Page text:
11-03-04

Steel prices rocketeering?

Shell wonders what is wrong with steel prices:

(...) our vendors are no longer allowing us to use book pricing for steel products. We must get quotes from them for each order, and quotes will only be honored for 5 days.

[Note: I realise I don't often throw much of my personal information into the footlight (Yet! Working on it though ..), but you may have noticed this post in which I've said to have spent quite some time in steel construction business.]

Well, something smells fishy over here too; quoting myself in Shell's post:

[From Belgium] Consider yourselves lucky, I sent 5 demands out today to as many suppliers, of which one just plainly responded that he "couldn't see it fit to respond towards the order" (it wasn't a huge one, but it wasn't a small one either; almost all suppliers are suffering shortages in products), 3 others couldn't deliver half of what we had demanded.

When asked when the missing stuff could finally come in, a fifth guy said he "didn't even dare to say it", since "things are just drippling in, we just have to wait and see. I really can't give you anything on that."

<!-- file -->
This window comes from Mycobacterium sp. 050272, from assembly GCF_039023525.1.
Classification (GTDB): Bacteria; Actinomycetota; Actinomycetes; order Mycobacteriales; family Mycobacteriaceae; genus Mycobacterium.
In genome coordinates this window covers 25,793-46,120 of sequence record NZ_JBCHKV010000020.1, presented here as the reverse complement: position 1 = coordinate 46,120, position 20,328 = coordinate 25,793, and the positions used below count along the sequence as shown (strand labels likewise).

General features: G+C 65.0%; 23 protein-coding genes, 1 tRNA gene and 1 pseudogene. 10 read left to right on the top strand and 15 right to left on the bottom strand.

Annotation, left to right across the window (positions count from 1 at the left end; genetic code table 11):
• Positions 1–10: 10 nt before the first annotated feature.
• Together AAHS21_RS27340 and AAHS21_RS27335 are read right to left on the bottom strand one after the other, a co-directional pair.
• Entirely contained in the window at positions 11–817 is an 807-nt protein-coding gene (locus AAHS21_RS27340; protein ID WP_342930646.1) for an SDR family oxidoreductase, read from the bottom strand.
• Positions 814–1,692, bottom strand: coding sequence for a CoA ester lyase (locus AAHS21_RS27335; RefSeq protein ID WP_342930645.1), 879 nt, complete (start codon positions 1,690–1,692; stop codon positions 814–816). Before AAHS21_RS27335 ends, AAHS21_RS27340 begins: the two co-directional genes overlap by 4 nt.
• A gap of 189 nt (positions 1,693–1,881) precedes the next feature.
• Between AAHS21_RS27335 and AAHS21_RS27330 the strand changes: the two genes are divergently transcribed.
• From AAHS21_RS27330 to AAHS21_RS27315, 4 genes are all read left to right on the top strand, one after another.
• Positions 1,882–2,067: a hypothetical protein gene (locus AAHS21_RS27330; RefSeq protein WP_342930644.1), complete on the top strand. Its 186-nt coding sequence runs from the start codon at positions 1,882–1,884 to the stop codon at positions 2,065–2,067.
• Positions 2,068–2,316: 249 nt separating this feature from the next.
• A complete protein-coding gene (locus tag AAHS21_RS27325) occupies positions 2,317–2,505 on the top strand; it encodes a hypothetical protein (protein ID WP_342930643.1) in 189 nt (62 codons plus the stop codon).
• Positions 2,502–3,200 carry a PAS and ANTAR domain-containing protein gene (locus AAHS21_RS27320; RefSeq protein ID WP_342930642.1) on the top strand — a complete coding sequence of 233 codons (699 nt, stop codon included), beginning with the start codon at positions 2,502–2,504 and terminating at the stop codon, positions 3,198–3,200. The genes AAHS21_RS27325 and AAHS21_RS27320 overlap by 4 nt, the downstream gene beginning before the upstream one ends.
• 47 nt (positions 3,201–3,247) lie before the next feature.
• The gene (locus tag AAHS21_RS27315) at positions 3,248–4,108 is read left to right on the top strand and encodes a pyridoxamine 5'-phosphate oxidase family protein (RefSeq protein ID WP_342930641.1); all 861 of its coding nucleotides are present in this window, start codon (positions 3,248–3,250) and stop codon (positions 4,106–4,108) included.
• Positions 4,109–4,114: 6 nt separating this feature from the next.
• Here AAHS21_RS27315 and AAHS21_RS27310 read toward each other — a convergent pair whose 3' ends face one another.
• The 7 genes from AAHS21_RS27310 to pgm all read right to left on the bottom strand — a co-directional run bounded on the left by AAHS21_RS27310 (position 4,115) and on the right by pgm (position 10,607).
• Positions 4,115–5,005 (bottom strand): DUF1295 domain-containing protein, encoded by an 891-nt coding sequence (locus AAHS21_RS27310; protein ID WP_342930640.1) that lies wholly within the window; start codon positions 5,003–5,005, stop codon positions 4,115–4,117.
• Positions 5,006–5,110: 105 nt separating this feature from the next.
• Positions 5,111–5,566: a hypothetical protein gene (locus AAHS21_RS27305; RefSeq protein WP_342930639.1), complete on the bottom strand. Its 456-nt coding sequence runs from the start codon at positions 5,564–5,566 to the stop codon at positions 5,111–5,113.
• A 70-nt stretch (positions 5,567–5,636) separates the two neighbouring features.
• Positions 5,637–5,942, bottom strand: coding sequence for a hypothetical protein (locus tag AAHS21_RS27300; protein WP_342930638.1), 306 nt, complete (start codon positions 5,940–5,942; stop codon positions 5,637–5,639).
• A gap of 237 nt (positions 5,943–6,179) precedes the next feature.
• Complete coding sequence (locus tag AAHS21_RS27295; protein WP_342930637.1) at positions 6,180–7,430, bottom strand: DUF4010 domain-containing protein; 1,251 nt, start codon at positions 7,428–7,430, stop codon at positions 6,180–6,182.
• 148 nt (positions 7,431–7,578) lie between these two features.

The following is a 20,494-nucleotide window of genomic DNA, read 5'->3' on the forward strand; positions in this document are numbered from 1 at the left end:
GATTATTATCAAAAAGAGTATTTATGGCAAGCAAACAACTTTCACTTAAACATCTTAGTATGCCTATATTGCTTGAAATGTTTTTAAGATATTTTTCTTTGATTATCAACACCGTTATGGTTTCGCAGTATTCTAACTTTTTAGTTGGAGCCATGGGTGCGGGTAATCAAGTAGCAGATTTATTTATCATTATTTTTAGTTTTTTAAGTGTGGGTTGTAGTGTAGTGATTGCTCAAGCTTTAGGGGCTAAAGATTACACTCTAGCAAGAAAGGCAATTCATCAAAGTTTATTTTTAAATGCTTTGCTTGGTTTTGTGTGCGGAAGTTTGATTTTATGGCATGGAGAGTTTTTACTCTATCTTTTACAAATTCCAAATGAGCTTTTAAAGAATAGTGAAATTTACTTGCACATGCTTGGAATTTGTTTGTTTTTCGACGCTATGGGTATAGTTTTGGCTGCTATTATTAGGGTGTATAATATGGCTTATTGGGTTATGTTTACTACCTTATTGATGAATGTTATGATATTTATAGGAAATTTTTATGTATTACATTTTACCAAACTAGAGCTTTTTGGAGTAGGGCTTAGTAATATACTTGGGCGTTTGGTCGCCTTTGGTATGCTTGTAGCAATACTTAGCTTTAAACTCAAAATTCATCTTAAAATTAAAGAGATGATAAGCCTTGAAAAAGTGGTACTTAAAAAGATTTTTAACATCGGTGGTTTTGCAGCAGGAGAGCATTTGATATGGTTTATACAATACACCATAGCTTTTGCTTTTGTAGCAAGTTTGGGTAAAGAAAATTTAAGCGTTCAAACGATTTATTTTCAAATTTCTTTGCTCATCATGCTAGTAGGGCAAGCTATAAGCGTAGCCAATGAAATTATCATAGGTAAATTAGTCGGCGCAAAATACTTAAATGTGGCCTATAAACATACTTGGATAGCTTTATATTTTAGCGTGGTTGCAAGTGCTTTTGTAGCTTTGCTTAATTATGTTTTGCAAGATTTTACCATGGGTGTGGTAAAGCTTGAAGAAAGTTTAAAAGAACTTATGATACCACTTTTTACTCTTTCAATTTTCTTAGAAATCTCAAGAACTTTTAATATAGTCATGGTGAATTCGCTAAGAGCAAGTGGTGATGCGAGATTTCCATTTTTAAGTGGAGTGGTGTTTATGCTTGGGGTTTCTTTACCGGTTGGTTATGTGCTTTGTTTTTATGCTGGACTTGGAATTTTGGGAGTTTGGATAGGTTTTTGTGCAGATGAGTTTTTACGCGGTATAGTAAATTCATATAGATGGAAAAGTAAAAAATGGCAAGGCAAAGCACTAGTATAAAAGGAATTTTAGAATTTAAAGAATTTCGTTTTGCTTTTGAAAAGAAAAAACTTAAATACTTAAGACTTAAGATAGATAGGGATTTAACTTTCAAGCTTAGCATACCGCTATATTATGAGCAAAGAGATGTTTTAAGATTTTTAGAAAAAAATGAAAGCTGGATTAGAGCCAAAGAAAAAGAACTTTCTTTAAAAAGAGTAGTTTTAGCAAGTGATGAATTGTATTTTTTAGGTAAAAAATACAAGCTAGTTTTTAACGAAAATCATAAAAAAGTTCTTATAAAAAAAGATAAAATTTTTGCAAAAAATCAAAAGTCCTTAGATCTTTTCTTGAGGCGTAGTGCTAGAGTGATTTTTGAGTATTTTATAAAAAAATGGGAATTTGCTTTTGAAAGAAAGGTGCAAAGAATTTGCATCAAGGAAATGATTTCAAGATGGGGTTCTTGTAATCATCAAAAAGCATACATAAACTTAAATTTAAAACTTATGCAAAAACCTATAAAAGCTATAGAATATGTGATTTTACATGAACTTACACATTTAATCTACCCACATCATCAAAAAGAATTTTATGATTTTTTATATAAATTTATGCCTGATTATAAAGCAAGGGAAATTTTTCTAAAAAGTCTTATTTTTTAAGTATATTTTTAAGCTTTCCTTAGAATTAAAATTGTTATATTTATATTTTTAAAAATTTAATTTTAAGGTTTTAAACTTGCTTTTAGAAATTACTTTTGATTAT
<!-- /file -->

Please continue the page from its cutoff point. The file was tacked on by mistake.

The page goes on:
Most of the offers lasted for about two days, one even had "prices valid for the next 24 hours only" on it, hardly usual and a sign of how suppliers view the current events.

People really are expecting much worse, estimates of a 30% rise are common for plain steel products, those for stainless steel go even higher, and --on a side-note but related-- prices for glass seem to be completely out of control.
There's a kind of panicky feel hanging over the whole situation, and news like this will probably make that worse:

SEOUL (AFP) - South Korea's third-largest steelmaker, Dongkuk Steel Mill, said it has suspended exports of all steel products to ease a worsening domestic supply shortage.

(...) Analysts and goverment officials expect a prolonged supply shortage because of China's high growth and a global economic recovery led by the United States, the world's largest exporter of scrap iron.

Separately, Finance and Economy Minister Lee Hun-Jai warned a further surge in raw material prices could delay the recovery of consumption and undermine growth.

Anyone care to comment on this graph? (Arcelor is one of the biggest steelsuppliers for the Belgian market)

The color of steel is often blue, but if things continue like they do, blue might well become the color of our faces when bills start to arrive ... or when product stocks are empty.


01:05 Gepost door Flint | Permalink | Commentaren (0) |  Facebook |

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